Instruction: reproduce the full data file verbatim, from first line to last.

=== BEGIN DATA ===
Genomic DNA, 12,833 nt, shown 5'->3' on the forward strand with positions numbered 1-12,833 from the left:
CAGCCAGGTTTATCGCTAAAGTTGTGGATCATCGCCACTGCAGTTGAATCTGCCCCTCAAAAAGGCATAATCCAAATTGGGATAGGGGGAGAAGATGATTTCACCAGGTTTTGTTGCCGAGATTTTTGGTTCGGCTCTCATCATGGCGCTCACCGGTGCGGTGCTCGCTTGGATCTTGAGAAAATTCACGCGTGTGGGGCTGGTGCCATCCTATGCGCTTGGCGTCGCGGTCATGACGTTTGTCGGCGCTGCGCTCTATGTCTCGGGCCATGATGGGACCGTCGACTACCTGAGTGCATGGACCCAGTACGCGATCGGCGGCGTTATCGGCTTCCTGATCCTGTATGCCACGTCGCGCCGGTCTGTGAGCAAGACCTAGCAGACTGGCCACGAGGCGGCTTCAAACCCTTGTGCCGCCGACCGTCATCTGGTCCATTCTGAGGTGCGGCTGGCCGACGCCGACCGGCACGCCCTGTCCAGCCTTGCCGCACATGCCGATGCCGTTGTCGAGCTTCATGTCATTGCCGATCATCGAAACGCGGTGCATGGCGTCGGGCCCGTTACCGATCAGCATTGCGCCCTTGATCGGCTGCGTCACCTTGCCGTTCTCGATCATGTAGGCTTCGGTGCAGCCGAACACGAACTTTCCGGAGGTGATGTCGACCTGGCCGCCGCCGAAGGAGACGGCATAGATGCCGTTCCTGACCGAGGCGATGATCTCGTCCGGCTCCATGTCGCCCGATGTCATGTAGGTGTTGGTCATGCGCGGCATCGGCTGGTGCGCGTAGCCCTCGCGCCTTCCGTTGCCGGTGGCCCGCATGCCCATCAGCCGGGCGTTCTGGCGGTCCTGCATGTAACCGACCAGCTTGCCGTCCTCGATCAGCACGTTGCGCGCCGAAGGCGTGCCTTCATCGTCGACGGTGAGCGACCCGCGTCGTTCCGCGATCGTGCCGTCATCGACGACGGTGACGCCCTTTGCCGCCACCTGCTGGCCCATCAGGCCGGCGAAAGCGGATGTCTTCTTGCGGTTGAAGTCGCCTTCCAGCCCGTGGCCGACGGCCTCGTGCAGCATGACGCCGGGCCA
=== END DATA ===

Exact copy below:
Genomic DNA, 12,833 nt, shown 5'->3' on the forward strand with positions numbered 1-12,833 from the left:
CAGCCAGGTTTATCGCTAAAGTTGTGGATCATCGCCACTGCAGTTGAATCTGCCCCTCAAAAAGGCATAATCCAAATTGGGATAGGGGGAGAAGATGATTTCACCAGGTTTTGTTGCCGAGATTTTTGGTTCGGCTCTCATCATGGCGCTCACCGGTGCGGTGCTCGCTTGGATCTTGAGAAAATTCACGCGTGTGGGGCTGGTGCCATCCTATGCGCTTGGCGTCGCGGTCATGACGTTTGTCGGCGCTGCGCTCTATGTCTCGGGCCATGATGGGACCGTCGACTACCTGAGTGCATGGACCCAGTACGCGATCGGCGGCGTTATCGGCTTCCTGATCCTGTATGCCACGTCGCGCCGGTCTGTGAGCAAGACCTAGCAGACTGGCCACGAGGCGGCTTCAAACCCTTGTGCCGCCGACCGTCATCTGGTCCATTCTGAGGTGCGGCTGGCCGACGCCGACCGGCACGCCCTGTCCAGCCTTGCCGCACATGCCGATGCCGTTGTCGAGCTTCATGTCATTGCCGATCATCGAAACGCGGTGCATGGCGTCGGGCCCGTTACCGATCAGCATTGCGCCCTTGATCGGCTGCGTCACCTTGCCGTTCTCGATCATGTAGGCTTCGGTGCAGCCGAACACGAACTTTCCGGAGGTGATGTCGACCTGGCCGCCGCCGAAGGAGACGGCATAGATGCCGTTCCTGACCGAGGCGATGATCTCGTCCGGCTCCATGTCGCCCGATGTCATGTAGGTGTTGGTCATGCGCGGCATCGGCTGGTGCGCGTAGCCCTCGCGCCTTCCGTTGCCGGTGGCCCGCATGCCCATCAGCCGGGCGTTCTGGCGGTCCTGCATGTAACCGACCAGCTTGCCGTCCTCGATCAGCACGTTGCGCGCCGAAGGCGTGCCTTCATCGTCGACGGTGAGCGACCCGCGTCGTTCCGCGATCGTGCCGTCATCGACGACGGTGACGCCCTTTGCCGCCACCTGCTGGCCCATCAGGCCGGCGAAAGCGGATGTCTTCTTGCGGTTGAAGTCGCCTTCCAGCCCGTGGCCGACGGCCTCGTGCAGCATGACGCCGGGCCA